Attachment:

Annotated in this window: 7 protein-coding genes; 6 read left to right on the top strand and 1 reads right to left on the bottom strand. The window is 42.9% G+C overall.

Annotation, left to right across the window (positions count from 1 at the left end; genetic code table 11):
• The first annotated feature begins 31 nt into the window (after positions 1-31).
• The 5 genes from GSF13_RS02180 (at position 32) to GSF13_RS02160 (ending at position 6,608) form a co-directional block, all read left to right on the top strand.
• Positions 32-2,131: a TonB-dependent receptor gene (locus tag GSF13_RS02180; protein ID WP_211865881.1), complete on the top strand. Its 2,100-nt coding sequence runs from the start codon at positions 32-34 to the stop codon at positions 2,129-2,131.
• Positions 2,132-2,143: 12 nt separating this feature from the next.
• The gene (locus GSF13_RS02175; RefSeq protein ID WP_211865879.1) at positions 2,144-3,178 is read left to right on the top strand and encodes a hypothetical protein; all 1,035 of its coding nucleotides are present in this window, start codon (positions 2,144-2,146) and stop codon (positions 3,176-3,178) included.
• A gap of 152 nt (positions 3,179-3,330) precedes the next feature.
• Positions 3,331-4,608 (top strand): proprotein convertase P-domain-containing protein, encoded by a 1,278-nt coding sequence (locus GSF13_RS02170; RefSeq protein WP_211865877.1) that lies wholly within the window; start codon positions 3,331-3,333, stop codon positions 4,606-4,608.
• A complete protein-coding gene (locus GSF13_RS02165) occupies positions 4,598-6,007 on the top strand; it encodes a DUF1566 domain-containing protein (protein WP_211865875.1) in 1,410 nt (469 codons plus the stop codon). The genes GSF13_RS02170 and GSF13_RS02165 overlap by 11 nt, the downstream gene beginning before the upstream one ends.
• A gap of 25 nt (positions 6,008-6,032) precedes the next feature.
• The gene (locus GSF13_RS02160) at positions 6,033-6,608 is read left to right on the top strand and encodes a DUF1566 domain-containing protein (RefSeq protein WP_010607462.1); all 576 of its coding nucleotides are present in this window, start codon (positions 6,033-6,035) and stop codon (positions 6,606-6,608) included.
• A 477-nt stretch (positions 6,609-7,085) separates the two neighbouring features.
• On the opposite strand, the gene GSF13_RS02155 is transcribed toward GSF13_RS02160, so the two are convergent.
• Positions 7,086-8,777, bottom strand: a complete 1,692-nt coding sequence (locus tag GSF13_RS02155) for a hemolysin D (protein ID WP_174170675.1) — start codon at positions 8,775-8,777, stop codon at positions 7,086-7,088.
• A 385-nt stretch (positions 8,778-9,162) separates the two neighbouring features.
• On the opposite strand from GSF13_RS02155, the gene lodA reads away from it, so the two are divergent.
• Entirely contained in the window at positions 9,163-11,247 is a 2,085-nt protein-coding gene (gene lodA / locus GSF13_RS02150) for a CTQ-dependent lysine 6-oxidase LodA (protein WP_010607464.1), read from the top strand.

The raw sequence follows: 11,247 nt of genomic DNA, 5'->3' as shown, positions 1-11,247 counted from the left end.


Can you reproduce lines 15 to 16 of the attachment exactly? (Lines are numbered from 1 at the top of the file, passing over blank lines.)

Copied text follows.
• Positions 7,086-8,777, bottom strand: a complete 1,692-nt coding sequence (locus tag GSF13_RS02155) for a hemolysin D (protein ID WP_174170675.1) — start codon at positions 8,775-8,777, stop codon at positions 7,086-7,088.
• A 385-nt stretch (positions 8,778-9,162) separates the two neighbouring features.